Aridity



being without moisture; extremely dry; parched: arid land;
an arid climate.
barren or unproductive because of lack of moisture:
arid farmland.
lacking interest or imaginativeness; sterile; jejune:
an arid treatment of an exciting topic.
Synonyms: dull, tedious, dreary, vapid, uninspired, uninspiring; pedantic.
Antonyms: lively, interesting, exciting, spirited, imaginative.
Historical Examples

She coyly owned to aridity, and they entered the saloon, kept by a Dutchman who spoke English.
The Dop Doctor Clotilde Inez Mary Graves

There is aridity, there is wildness, and yet there is a certain monotony.
The Sea Jules Michelet

Giotto has here rendered the aridity of the summit of La Vernia, its pinnacles of rocks with stunted trees.
The Story of Assisi Lina Duff Gordon

That great craving for cold and wet is a sign of the heat and aridity that is within.
Monsieur de Pourceaugnac Molire

On the dust it shines; on the gray Egyptian plain, in its season of aridity, it shimmers, and eclipses everything.
The Insect Jules Michelet

But usually it is merely the problem of aridity; which is only a challenge to enterprise.
The Challenge of the Country George Walter Fiske

Then he saw the long street flecked with sunshine stretching onward into the aridity of endless to-morrows.
Phases of an Inferior Planet Ellen Glasgow

He might have learnt from his own experience the aridity of a life which is barren of love.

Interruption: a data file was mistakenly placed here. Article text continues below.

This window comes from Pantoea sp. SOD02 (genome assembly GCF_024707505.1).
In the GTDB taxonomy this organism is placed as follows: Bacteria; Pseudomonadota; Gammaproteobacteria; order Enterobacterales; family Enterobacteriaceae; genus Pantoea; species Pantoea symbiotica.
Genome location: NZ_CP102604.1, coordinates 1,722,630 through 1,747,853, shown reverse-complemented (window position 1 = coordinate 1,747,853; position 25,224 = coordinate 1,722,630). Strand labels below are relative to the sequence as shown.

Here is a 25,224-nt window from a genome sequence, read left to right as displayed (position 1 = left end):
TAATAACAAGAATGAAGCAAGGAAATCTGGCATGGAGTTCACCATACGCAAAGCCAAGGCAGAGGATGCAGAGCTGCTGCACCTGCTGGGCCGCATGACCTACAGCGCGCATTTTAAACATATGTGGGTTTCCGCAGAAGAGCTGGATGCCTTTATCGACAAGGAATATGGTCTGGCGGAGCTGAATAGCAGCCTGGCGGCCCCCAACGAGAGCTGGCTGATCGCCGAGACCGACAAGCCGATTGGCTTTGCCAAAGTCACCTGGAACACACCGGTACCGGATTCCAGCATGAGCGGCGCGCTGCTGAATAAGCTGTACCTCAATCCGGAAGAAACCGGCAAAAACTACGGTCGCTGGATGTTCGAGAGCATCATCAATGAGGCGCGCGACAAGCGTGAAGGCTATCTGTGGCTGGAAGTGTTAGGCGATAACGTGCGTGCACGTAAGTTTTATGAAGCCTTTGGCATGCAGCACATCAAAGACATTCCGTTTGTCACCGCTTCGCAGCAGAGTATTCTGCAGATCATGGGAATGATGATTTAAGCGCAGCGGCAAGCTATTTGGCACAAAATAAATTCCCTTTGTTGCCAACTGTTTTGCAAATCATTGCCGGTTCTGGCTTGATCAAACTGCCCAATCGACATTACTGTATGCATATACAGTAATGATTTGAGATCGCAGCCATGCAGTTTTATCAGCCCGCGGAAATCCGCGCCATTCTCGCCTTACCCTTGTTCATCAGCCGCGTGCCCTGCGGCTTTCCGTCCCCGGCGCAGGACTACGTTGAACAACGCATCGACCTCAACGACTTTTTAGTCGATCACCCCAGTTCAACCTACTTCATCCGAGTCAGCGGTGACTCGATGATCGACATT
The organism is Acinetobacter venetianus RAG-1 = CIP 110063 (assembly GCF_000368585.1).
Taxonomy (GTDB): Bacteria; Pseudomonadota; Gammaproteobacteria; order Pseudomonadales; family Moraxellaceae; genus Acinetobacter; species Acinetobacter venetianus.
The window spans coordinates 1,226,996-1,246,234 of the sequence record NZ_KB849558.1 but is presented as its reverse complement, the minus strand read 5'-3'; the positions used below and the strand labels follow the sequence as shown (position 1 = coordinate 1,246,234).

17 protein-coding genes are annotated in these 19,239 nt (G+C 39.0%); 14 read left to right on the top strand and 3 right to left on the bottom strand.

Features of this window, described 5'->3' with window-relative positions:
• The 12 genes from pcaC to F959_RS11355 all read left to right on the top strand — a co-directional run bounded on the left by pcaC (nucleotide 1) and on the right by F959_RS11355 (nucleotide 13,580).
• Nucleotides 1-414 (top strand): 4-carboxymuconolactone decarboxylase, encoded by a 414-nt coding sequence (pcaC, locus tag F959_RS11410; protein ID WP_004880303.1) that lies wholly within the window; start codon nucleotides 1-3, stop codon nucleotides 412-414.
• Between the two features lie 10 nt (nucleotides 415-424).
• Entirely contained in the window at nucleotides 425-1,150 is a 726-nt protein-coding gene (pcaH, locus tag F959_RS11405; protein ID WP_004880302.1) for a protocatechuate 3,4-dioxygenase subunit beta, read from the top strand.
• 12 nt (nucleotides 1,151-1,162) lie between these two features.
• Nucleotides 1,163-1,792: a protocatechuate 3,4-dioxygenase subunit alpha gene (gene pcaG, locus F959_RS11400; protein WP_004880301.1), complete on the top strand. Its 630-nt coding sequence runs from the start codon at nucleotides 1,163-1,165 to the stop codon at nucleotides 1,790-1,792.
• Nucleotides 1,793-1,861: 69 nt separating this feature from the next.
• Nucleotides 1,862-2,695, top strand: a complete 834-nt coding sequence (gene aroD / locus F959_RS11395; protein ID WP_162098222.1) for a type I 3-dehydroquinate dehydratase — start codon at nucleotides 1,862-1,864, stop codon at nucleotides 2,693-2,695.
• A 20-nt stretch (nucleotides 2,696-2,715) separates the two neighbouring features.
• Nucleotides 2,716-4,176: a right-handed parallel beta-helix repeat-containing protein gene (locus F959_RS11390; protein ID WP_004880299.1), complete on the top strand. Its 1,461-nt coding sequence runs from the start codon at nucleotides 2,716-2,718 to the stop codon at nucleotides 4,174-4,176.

Robert Browning Edward Dowden

The leading feature in the climate of the extensive and irregular region just outlined is its aridity.
North America Israel C. Russell

As aridity is the weak point of the Pampas in their agricultural aspect, so monotony is the defect of their scenery.
South America Observations and Impressions James Bryce

adjective
having little or no rain; dry; parched with heat
devoid of interest
n.

1590s, from Middle French aridité or directly from Latin ariditatem (nominative ariditas) “dryness,” from aridus (see arid). The Latin word was used figuratively of unadorned styles as well as stingy men.
adj.

1650s, “dry, parched,” from French aride (15c.) or directly from Latin aridus “dry, arid, parched,” from arere “to be dry,” from PIE root *as- “to burn, glow” (see ash (n.1)). Figurative sense of “uninteresting” is from 1827. Related: Aridly.
arid
(ār’ĭd)
Very dry, especially having less precipitation than is needed to support most trees or woody plants. Deserts have arid climates.

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